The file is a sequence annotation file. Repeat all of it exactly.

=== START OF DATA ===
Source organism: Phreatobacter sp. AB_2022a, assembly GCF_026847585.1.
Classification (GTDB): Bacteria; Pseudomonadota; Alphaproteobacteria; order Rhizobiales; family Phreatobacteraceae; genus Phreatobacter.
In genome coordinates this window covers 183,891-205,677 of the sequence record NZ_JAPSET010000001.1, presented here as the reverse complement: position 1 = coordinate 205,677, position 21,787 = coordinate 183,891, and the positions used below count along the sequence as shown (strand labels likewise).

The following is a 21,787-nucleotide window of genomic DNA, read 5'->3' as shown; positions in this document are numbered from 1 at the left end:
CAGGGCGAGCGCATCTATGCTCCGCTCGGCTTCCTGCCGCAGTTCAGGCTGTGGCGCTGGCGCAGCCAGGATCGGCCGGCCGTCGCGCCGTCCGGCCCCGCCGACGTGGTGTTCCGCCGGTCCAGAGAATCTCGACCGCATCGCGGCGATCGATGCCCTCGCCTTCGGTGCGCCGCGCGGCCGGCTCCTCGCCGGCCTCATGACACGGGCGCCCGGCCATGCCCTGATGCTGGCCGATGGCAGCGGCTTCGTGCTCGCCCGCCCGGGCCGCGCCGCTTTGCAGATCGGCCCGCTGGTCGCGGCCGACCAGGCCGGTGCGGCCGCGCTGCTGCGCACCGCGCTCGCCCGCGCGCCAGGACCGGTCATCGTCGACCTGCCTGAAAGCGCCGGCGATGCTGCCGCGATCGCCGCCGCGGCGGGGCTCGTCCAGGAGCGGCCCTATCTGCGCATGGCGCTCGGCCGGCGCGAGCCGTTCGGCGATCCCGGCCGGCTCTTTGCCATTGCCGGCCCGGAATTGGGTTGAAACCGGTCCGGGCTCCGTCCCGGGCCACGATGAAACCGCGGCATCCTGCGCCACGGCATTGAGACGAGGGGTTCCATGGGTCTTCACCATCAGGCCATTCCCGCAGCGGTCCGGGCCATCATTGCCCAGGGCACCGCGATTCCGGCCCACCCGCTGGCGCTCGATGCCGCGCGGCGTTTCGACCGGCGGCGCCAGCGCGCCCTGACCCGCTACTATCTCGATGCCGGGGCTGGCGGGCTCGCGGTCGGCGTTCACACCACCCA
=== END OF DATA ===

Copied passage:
Source organism: Phreatobacter sp. AB_2022a, assembly GCF_026847585.1.
Classification (GTDB): Bacteria; Pseudomonadota; Alphaproteobacteria; order Rhizobiales; family Phreatobacteraceae; genus Phreatobacter.
In genome coordinates this window covers 183,891-205,677 of the sequence record NZ_JAPSET010000001.1, presented here as the reverse complement: position 1 = coordinate 205,677, position 21,787 = coordinate 183,891, and the positions used below count along the sequence as shown (strand labels likewise).

The following is a 21,787-nucleotide window of genomic DNA, read 5'->3' as shown; positions in this document are numbered from 1 at the left end:
CAGGGCGAGCGCATCTATGCTCCGCTCGGCTTCCTGCCGCAGTTCAGGCTGTGGCGCTGGCGCAGCCAGGATCGGCCGGCCGTCGCGCCGTCCGGCCCCGCCGACGTGGTGTTCCGCCGGTCCAGAGAATCTCGACCGCATCGCGGCGATCGATGCCCTCGCCTTCGGTGCGCCGCGCGGCCGGCTCCTCGCCGGCCTCATGACACGGGCGCCCGGCCATGCCCTGATGCTGGCCGATGGCAGCGGCTTCGTGCTCGCCCGCCCGGGCCGCGCCGCTTTGCAGATCGGCCCGCTGGTCGCGGCCGACCAGGCCGGTGCGGCCGCGCTGCTGCGCACCGCGCTCGCCCGCGCGCCAGGACCGGTCATCGTCGACCTGCCTGAAAGCGCCGGCGATGCTGCCGCGATCGCCGCCGCGGCGGGGCTCGTCCAGGAGCGGCCCTATCTGCGCATGGCGCTCGGCCGGCGCGAGCCGTTCGGCGATCCCGGCCGGCTCTTTGCCATTGCCGGCCCGGAATTGGGTTGAAACCGGTCCGGGCTCCGTCCCGGGCCACGATGAAACCGCGGCATCCTGCGCCACGGCATTGAGACGAGGGGTTCCATGGGTCTTCACCATCAGGCCATTCCCGCAGCGGTCCGGGCCATCATTGCCCAGGGCACCGCGATTCCGGCCCACCCGCTGGCGCTCGATGCCGCGCGGCGTTTCGACCGGCGGCGCCAGCGCGCCCTGACCCGCTACTATCTCGATGCCGGGGCTGGCGGGCTCGCGGTCGGCGTTCACACCACCCA